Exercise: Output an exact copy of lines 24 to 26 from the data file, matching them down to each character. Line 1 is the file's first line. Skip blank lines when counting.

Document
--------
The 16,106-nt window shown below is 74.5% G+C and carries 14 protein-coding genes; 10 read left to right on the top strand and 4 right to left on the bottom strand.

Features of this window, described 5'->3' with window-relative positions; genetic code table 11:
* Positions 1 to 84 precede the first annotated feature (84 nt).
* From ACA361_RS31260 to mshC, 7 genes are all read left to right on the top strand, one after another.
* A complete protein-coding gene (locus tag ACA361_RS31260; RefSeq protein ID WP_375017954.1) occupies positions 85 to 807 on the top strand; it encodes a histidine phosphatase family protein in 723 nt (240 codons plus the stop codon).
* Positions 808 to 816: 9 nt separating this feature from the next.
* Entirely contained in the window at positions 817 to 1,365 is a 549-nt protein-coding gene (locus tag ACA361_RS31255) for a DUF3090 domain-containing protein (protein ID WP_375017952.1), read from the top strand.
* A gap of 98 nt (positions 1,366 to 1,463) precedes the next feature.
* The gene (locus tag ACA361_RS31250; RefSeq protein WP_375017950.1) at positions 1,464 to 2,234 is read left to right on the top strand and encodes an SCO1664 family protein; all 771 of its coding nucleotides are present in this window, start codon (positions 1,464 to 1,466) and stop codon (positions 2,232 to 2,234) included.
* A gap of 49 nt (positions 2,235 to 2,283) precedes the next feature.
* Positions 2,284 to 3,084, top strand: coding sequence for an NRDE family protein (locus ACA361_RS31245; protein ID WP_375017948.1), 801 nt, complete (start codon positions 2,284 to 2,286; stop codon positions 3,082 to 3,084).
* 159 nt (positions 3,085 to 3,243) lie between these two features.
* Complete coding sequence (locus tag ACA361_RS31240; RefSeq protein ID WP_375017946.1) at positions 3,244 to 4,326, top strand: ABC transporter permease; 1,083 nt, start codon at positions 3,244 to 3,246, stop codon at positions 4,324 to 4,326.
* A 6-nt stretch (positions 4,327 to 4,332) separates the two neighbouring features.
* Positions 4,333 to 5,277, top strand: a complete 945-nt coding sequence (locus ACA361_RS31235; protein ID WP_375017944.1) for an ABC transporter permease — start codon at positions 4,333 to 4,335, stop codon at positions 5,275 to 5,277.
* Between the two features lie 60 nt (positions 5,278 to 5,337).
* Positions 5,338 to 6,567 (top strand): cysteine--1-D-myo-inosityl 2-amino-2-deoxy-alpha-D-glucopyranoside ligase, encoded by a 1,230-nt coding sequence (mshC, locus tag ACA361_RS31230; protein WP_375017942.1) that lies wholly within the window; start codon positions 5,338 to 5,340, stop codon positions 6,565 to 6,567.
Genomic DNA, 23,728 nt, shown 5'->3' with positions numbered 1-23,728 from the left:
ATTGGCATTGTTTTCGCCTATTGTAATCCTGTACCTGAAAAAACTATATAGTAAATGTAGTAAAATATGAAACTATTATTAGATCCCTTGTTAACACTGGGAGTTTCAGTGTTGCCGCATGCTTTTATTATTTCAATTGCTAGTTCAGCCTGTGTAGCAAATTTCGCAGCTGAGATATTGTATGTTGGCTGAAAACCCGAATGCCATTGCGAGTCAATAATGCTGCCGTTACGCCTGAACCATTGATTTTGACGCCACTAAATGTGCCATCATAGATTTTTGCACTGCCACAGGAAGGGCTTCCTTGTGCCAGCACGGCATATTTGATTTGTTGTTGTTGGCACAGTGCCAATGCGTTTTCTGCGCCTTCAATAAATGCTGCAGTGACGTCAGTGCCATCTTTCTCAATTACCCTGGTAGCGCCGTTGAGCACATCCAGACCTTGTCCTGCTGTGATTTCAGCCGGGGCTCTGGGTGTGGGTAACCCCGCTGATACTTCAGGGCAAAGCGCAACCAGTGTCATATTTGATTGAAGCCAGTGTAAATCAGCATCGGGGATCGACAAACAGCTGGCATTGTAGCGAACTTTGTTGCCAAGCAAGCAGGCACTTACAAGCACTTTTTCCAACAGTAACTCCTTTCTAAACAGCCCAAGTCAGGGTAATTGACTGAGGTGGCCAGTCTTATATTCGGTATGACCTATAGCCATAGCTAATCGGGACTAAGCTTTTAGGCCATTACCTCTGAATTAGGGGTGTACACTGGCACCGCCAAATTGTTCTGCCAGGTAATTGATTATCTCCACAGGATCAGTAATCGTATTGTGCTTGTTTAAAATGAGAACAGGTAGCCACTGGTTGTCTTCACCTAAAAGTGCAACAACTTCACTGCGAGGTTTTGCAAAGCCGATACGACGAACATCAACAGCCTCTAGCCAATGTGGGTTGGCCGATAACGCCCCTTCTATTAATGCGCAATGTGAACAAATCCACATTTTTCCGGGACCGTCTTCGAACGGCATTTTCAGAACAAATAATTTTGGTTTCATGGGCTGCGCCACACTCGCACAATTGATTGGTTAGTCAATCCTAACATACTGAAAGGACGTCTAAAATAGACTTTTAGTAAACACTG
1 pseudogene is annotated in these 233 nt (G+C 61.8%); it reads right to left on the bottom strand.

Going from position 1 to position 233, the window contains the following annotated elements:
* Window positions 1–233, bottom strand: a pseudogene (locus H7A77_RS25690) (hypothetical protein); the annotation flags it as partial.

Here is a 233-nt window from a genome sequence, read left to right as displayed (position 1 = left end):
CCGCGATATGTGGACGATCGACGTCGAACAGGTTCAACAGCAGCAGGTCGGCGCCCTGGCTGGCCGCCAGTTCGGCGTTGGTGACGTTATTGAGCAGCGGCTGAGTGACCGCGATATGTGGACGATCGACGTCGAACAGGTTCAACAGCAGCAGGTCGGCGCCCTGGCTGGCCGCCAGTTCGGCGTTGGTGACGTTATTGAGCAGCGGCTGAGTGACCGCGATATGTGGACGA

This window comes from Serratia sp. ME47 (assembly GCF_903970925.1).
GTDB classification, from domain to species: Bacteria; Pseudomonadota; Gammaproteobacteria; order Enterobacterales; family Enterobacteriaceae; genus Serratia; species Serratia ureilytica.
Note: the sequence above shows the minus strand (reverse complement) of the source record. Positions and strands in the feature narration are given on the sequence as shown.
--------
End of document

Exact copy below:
CCGCGATATGTGGACGATCGACGTCGAACAGGTTCAACAGCAGCAGGTCGGCGCCCTGGCTGGCCGCCAGTTCGGCGTTGGTGACGTTATTGAGCAGCGGCTGAGTGACCGCGATATGTGGACGATCGACGTCGAACAGGTTCAACAGCAGCAGGTCGGCGCCCTGGCTGGCCGCCAGTTCGGCGTTGGTGACGTTATTGAGCAGCGGCTGAGTGACCGCGATATGTGGACGA

This window comes from Serratia sp. ME47 (assembly GCF_903970925.1).
GTDB classification, from domain to species: Bacteria; Pseudomonadota; Gammaproteobacteria; order Enterobacterales; family Enterobacteriaceae; genus Serratia; species Serratia ureilytica.